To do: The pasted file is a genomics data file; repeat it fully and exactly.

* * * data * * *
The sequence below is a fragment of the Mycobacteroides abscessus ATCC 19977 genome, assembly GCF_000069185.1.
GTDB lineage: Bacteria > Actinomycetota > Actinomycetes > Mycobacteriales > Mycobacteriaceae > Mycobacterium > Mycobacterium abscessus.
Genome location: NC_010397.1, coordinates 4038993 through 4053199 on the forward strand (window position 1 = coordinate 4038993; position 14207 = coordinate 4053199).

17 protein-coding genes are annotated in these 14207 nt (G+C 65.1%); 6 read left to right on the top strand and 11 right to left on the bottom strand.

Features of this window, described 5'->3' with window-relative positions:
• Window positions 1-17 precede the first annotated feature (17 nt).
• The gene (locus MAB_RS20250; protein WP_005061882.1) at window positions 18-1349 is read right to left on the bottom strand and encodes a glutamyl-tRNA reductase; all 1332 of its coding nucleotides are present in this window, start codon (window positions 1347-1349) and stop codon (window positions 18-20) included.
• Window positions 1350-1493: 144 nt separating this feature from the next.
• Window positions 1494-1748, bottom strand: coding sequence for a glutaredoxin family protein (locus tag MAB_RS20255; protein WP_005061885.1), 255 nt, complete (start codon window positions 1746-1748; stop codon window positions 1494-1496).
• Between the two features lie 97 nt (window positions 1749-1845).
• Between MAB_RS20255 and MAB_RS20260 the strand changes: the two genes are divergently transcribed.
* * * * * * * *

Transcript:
The sequence below is a fragment of the Mycobacteroides abscessus ATCC 19977 genome, assembly GCF_000069185.1.
GTDB lineage: Bacteria > Actinomycetota > Actinomycetes > Mycobacteriales > Mycobacteriaceae > Mycobacterium > Mycobacterium abscessus.
Genome location: NC_010397.1, coordinates 4038993 through 4053199 on the forward strand (window position 1 = coordinate 4038993; position 14207 = coordinate 4053199).

17 protein-coding genes are annotated in these 14207 nt (G+C 65.1%); 6 read left to right on the top strand and 11 right to left on the bottom strand.

Features of this window, described 5'->3' with window-relative positions:
• Window positions 1-17 precede the first annotated feature (17 nt).
• The gene (locus MAB_RS20250; protein WP_005061882.1) at window positions 18-1349 is read right to left on the bottom strand and encodes a glutamyl-tRNA reductase; all 1332 of its coding nucleotides are present in this window, start codon (window positions 1347-1349) and stop codon (window positions 18-20) included.
• Window positions 1350-1493: 144 nt separating this feature from the next.
• Window positions 1494-1748, bottom strand: coding sequence for a glutaredoxin family protein (locus tag MAB_RS20255; protein WP_005061885.1), 255 nt, complete (start codon window positions 1746-1748; stop codon window positions 1494-1496).
• Between the two features lie 97 nt (window positions 1749-1845).
• Between MAB_RS20255 and MAB_RS20260 the strand changes: the two genes are divergently transcribed.